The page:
Alternatively, going to the party for Pri-Diddy & Elena was wonderfully bittersweet. They’ve moved their transition to living in Colombia up to October, and have signed a six-month lease, because they figure that’s enough time to see if they really like it there. I am sure there will be a lot of Skyping involved, because it will allow me to see where they really live instead of just wondering. Plus, I was comforted by the fact that when I looked for deals on Kayak, flying to Bogata is not that expensive. $300 for an international flight is not bad at all, especially if I have a layover in Houston long enough to meet my family for lunch.
I just told them I wanted to eat my way across Bogata. They were good with that. 🙂
However, Skyping just isn’t the same as being able to reach out and hug Pri-Diddy, those healing moments between friends… and at the same time, I am banking on the fact that living in Colombia won’t last forever, and I will still be here when they get back… because of course I will. DC is home, and again, it should have been all along. I wouldn’t have met Dana unless our paths had crossed here, but I believe in a fate that would have made it happen had our relationship truly meant to be.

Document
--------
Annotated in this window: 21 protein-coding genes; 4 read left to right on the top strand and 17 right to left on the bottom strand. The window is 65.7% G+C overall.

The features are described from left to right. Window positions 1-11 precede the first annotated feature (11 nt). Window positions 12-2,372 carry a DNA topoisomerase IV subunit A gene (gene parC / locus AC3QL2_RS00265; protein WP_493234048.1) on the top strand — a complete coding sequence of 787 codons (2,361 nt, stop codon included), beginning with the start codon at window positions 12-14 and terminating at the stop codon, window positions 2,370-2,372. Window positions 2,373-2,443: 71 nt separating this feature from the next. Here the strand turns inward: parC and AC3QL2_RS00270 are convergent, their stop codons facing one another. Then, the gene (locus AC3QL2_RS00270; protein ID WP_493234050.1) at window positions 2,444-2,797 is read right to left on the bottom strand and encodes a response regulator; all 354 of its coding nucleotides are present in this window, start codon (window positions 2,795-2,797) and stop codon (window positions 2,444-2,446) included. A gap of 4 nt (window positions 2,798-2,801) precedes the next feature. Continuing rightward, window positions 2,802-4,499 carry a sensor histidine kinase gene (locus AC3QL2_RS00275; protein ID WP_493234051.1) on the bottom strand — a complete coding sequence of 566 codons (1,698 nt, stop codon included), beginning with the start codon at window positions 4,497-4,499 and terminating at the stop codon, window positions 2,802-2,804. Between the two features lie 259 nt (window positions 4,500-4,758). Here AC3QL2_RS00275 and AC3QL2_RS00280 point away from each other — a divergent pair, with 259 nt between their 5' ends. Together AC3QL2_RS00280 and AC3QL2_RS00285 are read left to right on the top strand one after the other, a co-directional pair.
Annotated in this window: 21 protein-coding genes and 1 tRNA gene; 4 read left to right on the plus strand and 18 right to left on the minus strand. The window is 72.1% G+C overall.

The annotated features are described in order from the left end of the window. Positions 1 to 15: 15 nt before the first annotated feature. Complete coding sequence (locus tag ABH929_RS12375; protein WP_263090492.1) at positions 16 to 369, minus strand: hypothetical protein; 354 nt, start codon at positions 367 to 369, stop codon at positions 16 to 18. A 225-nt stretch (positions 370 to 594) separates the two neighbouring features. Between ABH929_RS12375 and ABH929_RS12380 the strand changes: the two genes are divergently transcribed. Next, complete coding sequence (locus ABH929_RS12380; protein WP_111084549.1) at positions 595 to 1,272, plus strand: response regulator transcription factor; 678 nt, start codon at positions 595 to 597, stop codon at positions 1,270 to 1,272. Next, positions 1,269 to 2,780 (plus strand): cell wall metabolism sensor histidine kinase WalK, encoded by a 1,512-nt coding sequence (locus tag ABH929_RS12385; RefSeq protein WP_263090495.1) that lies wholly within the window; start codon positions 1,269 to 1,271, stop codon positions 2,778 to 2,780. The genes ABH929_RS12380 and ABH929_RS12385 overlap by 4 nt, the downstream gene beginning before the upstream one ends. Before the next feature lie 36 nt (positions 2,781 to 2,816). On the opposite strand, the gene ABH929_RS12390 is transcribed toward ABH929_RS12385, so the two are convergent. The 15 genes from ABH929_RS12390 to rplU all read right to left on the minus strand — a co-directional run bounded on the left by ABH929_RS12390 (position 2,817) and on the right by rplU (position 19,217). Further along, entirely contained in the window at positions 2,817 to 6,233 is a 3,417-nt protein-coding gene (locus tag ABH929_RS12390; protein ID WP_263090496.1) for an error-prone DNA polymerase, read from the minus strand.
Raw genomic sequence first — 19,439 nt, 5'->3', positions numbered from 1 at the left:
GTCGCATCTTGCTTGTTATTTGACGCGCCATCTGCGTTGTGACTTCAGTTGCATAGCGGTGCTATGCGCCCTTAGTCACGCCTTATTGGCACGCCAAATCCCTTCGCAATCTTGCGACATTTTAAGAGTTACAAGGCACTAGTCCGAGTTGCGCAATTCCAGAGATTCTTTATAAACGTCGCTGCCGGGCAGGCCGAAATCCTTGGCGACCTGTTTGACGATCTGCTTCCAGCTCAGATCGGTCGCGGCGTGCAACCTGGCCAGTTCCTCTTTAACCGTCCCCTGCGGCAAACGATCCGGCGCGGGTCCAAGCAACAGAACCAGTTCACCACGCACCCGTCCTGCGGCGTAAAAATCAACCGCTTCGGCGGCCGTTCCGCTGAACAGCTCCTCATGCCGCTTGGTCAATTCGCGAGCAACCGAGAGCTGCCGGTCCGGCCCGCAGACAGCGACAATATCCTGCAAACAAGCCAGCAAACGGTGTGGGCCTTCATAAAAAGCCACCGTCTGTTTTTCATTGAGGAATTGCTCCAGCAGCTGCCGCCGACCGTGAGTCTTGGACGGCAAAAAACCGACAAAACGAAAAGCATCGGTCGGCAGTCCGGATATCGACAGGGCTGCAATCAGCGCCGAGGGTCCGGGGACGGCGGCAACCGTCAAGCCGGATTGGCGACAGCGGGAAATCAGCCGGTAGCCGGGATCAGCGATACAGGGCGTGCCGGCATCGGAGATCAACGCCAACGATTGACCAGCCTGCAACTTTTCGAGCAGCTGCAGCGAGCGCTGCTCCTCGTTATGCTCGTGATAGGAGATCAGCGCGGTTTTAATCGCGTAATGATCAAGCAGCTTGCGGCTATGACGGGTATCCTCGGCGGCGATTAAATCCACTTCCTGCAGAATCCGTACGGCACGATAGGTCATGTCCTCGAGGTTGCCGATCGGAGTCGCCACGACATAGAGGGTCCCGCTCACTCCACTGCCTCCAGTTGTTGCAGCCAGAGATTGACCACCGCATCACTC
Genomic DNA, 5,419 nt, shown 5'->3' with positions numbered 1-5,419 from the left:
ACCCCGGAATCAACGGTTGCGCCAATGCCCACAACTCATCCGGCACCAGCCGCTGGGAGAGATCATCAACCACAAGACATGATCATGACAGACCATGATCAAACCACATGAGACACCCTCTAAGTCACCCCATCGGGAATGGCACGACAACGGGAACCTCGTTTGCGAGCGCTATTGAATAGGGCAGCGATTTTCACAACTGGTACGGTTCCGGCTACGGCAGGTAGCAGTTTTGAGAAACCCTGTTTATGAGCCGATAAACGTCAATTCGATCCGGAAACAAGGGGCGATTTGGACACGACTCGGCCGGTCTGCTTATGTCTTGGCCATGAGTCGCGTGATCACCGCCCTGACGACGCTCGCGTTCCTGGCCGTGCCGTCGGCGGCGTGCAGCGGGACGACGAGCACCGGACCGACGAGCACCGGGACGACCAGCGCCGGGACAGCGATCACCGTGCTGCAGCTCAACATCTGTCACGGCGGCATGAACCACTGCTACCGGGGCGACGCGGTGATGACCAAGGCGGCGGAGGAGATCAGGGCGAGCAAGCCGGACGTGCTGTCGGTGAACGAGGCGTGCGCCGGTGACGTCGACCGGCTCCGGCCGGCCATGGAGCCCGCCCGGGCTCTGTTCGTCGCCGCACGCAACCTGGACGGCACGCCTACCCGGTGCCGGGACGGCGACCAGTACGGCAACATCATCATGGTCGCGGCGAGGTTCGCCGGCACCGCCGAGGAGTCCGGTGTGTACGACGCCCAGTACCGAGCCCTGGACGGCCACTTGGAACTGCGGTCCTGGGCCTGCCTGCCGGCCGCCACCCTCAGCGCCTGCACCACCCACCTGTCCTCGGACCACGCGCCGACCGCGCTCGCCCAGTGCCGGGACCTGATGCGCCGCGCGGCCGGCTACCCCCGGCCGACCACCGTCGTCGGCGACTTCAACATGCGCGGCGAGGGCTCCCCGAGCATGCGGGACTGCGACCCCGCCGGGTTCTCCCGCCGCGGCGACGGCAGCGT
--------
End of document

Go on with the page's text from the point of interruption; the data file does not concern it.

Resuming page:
In fact, when Dana came to DC for her birthday, it was pride weekend, and I asked Dana if she wanted to come with Pri-Diddy and Elena and me. Originally, she said “yes.” But then she changed her mind, and it gutted me. But that’s what happens when you break up. Gutting happens.
It was strange marching without her, but comforting to have my friends around me. As Prianka said at the time, “look around. This is all for you.” I was in a very bad place, and it lifted me up in ways I’ll never forget.